Sometimes I see at articles command:
git pull -p
Before fetching, remove any remote-tracking references that no longer exist on the remote.
Perhaps this should be a second question now:
But I do not understand how git-pull corporate with git-fetch? How I can figure out how and which git options fall through one command to another?
(I think you mean "co-operate"1 rather than "corporate" here.)
git pull command used to be a shell script. In the script, it's easy to tell which options are passed to
git fetch, which are passed to
git merge or
git rebase, and which are consumed directly.
As of Git version 2.6.0, the pull command was rewritten in C. It's still possible to tell which options are which, but it's now somewhat more difficult since you must look further down to find the text spellings of each option. (This second link may decay over time as it has GitHub look up the current version of the source file, and the line numbers may change.)
I myself recommend avoiding
git pull: run
git fetch, then inspect the result, then choose
git rebase (usually) or
git merge (sometimes) as needed. I also keep an alias,
git mff, that expands to
git merge --ff-only, and I tend to run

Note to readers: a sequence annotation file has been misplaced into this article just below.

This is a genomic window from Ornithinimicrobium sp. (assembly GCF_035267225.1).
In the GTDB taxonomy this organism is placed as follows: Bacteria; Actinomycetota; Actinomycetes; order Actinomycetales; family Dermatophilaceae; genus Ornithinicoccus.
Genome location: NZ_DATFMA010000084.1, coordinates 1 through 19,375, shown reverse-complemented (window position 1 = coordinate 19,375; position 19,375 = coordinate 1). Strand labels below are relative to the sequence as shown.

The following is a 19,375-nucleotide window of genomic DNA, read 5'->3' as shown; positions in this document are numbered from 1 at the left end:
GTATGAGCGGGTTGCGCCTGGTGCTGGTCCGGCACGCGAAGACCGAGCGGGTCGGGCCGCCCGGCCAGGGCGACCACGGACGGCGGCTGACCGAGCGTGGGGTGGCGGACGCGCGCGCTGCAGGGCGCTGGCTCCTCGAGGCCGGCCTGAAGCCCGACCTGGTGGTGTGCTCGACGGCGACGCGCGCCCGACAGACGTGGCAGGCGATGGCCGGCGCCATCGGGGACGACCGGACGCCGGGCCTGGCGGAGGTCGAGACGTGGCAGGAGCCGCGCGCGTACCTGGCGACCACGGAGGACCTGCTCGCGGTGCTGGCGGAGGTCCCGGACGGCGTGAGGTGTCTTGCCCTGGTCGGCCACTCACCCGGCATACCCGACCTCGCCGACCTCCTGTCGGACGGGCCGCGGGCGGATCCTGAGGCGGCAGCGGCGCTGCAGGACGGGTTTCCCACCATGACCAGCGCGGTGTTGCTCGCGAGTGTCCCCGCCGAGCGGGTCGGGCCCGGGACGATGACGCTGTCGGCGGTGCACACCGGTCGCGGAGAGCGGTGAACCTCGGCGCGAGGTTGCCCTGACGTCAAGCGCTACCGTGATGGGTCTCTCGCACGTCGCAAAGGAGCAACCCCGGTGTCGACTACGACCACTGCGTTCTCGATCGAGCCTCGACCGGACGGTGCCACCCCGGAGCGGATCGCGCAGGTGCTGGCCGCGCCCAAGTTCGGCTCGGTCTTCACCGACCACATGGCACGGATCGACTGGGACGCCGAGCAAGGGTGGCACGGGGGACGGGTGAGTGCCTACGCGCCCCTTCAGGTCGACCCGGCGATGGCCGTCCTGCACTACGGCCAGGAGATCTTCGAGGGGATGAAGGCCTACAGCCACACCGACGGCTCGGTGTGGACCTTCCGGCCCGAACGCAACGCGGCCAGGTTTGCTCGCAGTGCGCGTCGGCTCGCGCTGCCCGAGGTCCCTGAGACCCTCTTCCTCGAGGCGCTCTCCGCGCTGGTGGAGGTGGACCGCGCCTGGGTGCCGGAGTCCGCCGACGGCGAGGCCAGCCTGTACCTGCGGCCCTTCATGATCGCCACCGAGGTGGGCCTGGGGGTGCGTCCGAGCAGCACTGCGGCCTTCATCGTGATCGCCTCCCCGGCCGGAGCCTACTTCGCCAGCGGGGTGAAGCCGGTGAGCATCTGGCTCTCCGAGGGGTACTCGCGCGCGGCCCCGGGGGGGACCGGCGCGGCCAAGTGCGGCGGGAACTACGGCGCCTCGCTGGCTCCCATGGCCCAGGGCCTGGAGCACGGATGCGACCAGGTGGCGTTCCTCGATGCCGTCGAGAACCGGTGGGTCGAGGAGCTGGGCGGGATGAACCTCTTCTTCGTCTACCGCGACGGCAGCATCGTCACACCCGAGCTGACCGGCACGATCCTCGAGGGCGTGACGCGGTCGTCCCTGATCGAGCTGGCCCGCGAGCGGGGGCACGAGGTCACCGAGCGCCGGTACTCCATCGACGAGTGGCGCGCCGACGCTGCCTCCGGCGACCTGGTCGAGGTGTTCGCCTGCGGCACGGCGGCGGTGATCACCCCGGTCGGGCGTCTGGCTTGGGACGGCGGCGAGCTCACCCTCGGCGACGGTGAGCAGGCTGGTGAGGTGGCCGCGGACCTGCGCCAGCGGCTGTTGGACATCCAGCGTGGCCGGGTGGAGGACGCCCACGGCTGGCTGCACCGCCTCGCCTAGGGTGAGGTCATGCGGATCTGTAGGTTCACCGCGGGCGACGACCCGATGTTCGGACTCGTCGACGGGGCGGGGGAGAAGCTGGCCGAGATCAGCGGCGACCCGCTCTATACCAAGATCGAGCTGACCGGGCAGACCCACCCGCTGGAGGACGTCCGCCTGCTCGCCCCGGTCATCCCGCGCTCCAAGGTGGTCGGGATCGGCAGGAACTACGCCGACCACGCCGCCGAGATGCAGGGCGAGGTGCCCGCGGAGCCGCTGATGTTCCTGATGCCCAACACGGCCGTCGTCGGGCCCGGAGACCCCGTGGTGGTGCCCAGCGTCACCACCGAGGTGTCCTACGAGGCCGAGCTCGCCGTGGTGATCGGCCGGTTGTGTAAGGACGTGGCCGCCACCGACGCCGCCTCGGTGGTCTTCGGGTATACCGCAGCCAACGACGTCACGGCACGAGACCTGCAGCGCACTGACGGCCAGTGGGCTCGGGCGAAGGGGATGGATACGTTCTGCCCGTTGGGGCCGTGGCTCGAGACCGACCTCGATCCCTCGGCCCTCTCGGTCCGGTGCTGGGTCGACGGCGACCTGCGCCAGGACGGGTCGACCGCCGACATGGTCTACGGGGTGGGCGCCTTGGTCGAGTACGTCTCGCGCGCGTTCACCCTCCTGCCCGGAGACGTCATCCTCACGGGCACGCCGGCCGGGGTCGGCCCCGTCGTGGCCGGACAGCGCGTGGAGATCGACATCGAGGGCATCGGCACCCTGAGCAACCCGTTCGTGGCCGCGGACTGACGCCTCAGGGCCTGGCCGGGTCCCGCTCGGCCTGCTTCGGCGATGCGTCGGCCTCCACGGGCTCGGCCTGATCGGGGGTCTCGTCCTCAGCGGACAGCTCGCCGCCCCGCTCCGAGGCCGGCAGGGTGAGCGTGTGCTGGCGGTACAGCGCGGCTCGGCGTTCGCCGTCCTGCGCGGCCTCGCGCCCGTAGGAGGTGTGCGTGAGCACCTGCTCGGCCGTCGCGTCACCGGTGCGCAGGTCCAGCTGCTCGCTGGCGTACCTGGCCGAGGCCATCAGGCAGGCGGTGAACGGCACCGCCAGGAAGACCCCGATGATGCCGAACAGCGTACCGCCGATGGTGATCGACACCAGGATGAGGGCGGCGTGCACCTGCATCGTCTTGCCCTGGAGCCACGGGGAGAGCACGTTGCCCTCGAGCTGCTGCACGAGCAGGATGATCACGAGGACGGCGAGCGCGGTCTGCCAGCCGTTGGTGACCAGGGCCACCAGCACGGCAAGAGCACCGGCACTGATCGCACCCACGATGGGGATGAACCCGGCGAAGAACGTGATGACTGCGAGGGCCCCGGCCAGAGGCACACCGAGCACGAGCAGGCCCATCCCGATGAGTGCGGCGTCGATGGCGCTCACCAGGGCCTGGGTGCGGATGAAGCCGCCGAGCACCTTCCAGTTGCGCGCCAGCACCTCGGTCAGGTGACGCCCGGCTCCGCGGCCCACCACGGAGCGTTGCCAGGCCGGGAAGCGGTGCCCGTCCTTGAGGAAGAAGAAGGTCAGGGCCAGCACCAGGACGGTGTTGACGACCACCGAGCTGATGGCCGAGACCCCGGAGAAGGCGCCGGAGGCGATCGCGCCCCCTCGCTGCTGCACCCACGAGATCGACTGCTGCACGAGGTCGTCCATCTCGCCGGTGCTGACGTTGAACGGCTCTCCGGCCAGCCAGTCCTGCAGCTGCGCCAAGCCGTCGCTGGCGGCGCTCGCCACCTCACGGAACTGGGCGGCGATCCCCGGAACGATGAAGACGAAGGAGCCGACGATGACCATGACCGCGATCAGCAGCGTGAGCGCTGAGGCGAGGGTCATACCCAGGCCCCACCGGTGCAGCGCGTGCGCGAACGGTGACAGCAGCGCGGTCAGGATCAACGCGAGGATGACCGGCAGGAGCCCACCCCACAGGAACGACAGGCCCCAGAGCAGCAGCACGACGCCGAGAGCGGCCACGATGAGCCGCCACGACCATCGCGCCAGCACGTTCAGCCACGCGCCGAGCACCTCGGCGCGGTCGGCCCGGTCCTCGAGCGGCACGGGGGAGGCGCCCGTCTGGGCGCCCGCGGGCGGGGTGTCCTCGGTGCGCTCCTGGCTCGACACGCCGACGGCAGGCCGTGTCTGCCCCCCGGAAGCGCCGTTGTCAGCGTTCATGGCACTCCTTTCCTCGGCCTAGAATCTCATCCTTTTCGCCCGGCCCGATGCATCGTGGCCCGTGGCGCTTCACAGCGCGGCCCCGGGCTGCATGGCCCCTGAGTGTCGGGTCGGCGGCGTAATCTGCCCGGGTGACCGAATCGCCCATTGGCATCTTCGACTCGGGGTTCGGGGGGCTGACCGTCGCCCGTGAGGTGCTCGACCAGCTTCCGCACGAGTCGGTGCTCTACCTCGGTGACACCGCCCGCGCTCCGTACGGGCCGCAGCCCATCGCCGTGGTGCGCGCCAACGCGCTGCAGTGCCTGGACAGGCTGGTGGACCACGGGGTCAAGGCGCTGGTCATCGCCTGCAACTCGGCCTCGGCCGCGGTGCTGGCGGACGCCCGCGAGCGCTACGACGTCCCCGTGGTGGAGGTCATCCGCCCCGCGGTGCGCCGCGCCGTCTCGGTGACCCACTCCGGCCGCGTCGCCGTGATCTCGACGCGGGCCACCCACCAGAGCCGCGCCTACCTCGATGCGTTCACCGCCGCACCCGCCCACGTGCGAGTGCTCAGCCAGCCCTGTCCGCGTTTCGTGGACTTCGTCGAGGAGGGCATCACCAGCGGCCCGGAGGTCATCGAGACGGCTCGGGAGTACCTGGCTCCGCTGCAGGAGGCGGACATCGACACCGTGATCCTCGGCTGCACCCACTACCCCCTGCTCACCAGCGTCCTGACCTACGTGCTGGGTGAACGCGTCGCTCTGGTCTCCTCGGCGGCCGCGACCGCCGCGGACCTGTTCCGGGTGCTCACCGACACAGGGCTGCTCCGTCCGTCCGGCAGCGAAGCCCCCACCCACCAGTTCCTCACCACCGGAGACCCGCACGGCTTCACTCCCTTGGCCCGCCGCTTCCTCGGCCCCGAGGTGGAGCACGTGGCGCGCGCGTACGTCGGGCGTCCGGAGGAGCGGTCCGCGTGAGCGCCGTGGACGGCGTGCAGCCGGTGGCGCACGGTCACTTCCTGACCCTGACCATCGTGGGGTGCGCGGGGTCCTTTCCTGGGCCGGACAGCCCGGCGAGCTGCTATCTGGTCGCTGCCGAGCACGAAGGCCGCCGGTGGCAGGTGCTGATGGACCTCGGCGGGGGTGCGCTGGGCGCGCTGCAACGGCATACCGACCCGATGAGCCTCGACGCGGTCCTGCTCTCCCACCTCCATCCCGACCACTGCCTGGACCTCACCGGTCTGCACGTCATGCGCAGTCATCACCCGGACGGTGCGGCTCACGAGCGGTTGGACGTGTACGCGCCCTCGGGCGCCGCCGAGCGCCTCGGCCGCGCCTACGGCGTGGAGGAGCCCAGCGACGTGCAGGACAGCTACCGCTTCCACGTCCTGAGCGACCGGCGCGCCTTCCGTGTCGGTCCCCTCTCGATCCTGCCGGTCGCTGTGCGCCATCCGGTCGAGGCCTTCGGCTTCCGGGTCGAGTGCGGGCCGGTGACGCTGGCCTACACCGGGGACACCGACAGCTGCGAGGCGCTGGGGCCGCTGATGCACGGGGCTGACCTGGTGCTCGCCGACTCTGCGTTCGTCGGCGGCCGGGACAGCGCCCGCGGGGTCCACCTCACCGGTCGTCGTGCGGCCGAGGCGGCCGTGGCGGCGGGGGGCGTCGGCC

git fetch && git mff: if the fast-forward fails, I probably want to rebase, unless I want to merge, and this sequence (fetch and merge-if-fast-forwardable) either succeeds (in which case rebase vs merge makes no difference and we're done) or fails (in which case it's time to inspect).
(It might be worth adding an alias
git fff that runs
git fetch && git mff... :-) )
1This can be written as "cooperate", without the hyphen, or even as "coöperate", with a diaeresis above the second o. The diaeresis was common in English text in fine printing (and The New Yorker still uses it!), but with typewriters unable to produce it, began to be less common in the early to mid 1900s. Now that computers have Unicode and umlauts—which are technically different, but symbolically identical—I think we should restore the diaeresis to preëminence. :-)